01.14.15

Microsoft — Like David Cameron — Attacking the Computer Security Industry

Posted in Microsoft, Security at 4:17 pm by Dr. Roy Schestowitz

Microsoft is essentially a snitching company, unconditionally serving those in power

Police

Summary: Microsoft’s latest moves that help expose its real policy when it comes to computer security and people’s privacy

THE OTHER day we mentioned demands for back doors, which basically would make any piece of proprietary software (where back doors cannot be removed) utterly useless for any serious work because secure communication is a cornerstone of computing in a connected environment. We also mentioned Microsoft hiding many of its existing back doors even more aggressively, essentially telling users nothing about their easy-to-compromise systems.

“Always remember that Microsoft makes money from spying on users (government subsidies for the back door access), including in cases where this directly benefits Microsoft’s business interests”This article from the British press says that this “move was criticised by some security professionals, who said it would hinder organisations’ ability to quickly test and deploy Microsoft’s updates.”

They should just quit relying on Windows. Sony can tell them how reliance on Microsoft Windows already caused them to be doxxed against, potentially costing the company many billions of dollars in damages. One security-oriented professional “called the change, which was made with no advance notice, an “assault” on IT security teams.”

Microsoft “assaults” the IT security industry. It attacks security itself, too. To quote further from the article: “Other industry observers said the change may have resulted from a broad reorganisation at Microsoft that began in 2013 and included large-scale layoffs in the middle of last year, with the Trustworthy Computing security group shut down in September. The reorganisation is itself the result of a broad industry shift toward mobile devices which has diminished the importance of Microsoft products such as Windows.

“Prominent figures at MSRC have left Microsoft, including senior development manager Jonathan Ness and Dustin Childs, group manager of response communications. In November Microsoft discontinued a long-running webcast in which engineers gave details on the monthly updates.

“Microsoft said in a statement that while ANS is no longer public, the company may also “take the appropriate actions to reach customers” if it determines that “broad communication” is needed for a specific situation.”

So Microsoft Windows bug doors are becoming more secretive now. Nice timing given Cameron’s call for back doors in everything; he would be so proud. Remember that Microsoft tells the NSA (and hence GCHQ too) about these bug doors well before they are patched, even 3 months in advance (Microsoft does not bother to patch holes until much later, if ever).

GNU/Linux is completely different because the code is visible and everyone can patch holes as soon as they are revealed. There are huge software repositories for which source code is available, so even underlying applications — not just the operating system — can be fixed. On Windows it is a sordid mess of random downloads of binaries from the Web and so-called ‘crapware’ that comes preinstalled with Windows and often has malicious behaviour. As Jim Lynch put it the other day: “I guess the bottom line here is to try to avoid being the sucker by installing crapware in the first place, regardless of the operating system you are using. If you don’t understand or aren’t sure about what’s being installed THEN DON’T INSTALL IT on your system. And only install software from trusted sources that don’t engage in the freeware bundling shenanigans.”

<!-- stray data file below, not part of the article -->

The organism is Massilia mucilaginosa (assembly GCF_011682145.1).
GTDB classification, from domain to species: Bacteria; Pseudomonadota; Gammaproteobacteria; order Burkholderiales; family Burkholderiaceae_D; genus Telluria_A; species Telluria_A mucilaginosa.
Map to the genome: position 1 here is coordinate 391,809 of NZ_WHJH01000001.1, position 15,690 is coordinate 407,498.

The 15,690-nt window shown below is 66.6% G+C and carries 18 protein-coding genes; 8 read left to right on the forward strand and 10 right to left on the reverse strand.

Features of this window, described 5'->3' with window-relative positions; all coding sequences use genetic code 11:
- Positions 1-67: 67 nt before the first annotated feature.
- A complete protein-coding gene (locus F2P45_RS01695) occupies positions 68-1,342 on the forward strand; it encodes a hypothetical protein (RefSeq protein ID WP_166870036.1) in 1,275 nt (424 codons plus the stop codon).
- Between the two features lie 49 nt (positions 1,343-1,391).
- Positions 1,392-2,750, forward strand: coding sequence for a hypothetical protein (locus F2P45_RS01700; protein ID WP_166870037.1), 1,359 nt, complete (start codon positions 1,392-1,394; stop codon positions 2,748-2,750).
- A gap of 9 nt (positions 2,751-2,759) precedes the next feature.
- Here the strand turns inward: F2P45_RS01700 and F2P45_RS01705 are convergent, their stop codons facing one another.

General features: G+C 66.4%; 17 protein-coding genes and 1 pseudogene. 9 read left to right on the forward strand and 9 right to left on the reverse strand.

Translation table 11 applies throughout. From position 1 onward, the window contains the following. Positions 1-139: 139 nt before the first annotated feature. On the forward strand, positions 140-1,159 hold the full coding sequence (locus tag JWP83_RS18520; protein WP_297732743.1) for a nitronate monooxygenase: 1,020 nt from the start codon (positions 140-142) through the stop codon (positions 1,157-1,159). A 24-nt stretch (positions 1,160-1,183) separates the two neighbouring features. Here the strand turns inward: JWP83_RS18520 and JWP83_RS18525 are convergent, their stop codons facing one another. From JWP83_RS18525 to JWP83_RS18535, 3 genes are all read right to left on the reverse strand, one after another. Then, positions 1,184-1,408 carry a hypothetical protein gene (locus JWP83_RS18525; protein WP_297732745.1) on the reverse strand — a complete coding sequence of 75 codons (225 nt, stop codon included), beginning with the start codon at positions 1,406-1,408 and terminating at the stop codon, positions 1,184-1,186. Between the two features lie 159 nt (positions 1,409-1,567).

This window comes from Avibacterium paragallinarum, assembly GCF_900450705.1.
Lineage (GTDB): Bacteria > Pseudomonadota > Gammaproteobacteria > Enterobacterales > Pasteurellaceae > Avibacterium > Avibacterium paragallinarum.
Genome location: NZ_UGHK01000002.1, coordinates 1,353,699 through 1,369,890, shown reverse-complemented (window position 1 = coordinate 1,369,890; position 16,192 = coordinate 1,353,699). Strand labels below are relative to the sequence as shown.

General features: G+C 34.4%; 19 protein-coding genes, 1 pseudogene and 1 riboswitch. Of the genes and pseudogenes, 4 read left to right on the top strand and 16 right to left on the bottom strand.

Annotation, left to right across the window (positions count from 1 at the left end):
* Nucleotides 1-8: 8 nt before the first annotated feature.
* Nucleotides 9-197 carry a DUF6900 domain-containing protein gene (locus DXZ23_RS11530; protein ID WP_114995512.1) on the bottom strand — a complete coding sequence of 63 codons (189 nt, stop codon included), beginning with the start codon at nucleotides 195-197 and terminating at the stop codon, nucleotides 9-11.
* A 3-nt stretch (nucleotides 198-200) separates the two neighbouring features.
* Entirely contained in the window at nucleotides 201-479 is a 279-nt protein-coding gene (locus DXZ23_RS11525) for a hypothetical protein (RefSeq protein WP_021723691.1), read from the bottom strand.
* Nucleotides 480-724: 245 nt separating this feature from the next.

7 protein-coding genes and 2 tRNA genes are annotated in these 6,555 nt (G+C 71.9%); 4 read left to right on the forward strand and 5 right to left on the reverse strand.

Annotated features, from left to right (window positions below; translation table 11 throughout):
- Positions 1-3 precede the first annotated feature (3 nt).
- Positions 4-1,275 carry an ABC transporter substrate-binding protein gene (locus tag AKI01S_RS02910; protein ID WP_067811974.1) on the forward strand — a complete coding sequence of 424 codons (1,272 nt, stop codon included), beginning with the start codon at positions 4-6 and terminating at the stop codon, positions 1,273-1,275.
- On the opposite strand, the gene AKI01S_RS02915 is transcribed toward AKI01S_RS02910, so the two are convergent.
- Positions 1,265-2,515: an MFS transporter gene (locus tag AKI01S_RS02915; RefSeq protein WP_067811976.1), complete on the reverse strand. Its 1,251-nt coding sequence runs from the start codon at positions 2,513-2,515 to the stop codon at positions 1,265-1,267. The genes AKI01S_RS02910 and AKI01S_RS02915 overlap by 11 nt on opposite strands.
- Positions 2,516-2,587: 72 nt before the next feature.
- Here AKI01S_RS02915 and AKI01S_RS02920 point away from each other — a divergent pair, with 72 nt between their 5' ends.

Free software has none of these issues. The user is in charge.

Caspar Bowden, whom Microsoft fired for 'daring' to care about security and privacy, talks about Microsoft’s publicity stunt case (intended to make it look like Microsoft cares about security and privacy). He now says he hopes Microsoft’s publicity stunt will go down in flames and here is why: “His reasoning is that the US government can use other legal instruments, such as FISA 702 or Executive Order 12333, to brush aside such niceties as Safe Harbor or binding corporate rules (BCR) to get its hands on such data perfectly legally any time it likes, and as such the whole case is a smokescreen that actually suits both parties.

“”Even if Microsoft wins that case, and I hope they don’t because that’ll just shore up the whole rotten system, it will make no difference to surveillance by the NSA under FISA 702 or Executive Order 12333 [see below],” he told Computing.

“Bowden – who was the chief privacy adviser to 40 national technology officers at Microsoft before he was “let go” in 2011 after revealing what FISA 702 implies for the firm’s non-US customers – believes that this is all for show. It is part of a campaign of “cloudwashing” on the part of government and the industry, he says, that deliberately conflates data security – over which US cloud companies and their customers can take an active role – and government surveillance, over which, for legal reasons, they cannot. FISA 702 allows the US government to install surveillance apparatus inside the data centres of US companies. These interventions are covered by the espionage law, and anyone revealing their existence could face a lengthy jail sentence, as Yahoo’s Marissa Mayer revealed.”

Bowden is a Brit speaking about Ireland in the British press. We are happy to see him using the term “cloudwashing” — a term we have used a lot for years. A lot of the pro-cloud hype is about increasing surveillance; it’s often the business model. Always remember that Microsoft makes money from spying on users (government subsidies for the back door access), including in cases where this directly benefits Microsoft's business interests.

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